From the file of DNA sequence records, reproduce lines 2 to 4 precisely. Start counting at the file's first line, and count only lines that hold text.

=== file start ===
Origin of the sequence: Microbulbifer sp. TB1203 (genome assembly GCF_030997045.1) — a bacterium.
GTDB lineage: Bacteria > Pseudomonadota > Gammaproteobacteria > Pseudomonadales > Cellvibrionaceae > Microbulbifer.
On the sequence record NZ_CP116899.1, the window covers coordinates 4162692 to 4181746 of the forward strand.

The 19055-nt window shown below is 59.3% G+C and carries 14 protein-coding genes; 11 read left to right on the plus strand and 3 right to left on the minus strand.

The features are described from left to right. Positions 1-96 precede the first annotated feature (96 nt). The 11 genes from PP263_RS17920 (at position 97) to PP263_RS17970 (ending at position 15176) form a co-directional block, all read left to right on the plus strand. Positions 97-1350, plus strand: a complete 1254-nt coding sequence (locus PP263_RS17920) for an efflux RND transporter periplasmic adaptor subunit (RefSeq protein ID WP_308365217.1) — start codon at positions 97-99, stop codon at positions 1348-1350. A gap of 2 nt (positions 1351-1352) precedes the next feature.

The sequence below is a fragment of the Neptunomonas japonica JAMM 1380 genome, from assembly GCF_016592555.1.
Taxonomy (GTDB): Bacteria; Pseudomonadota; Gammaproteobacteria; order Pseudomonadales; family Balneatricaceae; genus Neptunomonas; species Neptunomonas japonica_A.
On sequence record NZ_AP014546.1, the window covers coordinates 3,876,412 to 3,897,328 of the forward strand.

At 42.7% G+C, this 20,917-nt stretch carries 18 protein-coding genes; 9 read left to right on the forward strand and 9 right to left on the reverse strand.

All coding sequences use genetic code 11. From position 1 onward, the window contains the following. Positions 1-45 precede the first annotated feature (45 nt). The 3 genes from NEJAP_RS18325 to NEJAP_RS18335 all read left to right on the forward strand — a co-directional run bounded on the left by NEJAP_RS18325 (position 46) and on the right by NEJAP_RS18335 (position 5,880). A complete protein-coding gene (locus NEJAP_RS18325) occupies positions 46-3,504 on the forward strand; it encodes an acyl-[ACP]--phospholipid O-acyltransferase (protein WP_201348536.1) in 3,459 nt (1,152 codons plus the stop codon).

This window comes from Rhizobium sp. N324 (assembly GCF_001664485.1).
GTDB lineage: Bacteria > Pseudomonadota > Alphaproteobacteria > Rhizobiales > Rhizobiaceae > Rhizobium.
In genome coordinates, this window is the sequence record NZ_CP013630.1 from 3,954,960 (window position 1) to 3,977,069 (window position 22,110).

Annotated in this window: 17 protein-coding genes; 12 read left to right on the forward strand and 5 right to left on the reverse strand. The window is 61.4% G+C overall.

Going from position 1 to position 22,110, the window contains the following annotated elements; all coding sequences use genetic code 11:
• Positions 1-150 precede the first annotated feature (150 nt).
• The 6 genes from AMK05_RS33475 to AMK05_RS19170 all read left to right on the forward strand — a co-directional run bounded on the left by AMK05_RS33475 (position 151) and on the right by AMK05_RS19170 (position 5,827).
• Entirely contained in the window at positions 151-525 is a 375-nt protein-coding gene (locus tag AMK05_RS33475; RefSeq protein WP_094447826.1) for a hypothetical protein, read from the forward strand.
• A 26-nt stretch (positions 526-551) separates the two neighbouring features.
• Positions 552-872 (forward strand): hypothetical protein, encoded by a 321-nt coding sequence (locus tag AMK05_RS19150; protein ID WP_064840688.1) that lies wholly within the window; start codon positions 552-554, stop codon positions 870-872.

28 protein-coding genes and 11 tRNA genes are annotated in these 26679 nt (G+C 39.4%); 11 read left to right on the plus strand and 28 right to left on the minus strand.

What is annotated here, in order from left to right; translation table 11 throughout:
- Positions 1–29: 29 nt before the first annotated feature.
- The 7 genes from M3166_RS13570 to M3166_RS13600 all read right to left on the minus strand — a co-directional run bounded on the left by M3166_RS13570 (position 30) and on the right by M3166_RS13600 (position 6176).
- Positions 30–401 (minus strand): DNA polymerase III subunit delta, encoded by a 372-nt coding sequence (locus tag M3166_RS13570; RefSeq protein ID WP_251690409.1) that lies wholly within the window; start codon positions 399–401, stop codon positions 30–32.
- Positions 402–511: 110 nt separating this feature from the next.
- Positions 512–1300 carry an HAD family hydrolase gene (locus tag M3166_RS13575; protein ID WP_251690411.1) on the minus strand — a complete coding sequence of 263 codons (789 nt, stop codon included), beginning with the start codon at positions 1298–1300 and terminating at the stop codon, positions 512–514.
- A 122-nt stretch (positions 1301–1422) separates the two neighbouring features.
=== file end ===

GTDB lineage: Bacteria > Pseudomonadota > Gammaproteobacteria > Pseudomonadales > Cellvibrionaceae > Microbulbifer.
On the sequence record NZ_CP116899.1, the window covers coordinates 4162692 to 4181746 of the forward strand.

The 19055-nt window shown below is 59.3% G+C and carries 14 protein-coding genes; 11 read left to right on the plus strand and 3 right to left on the minus strand.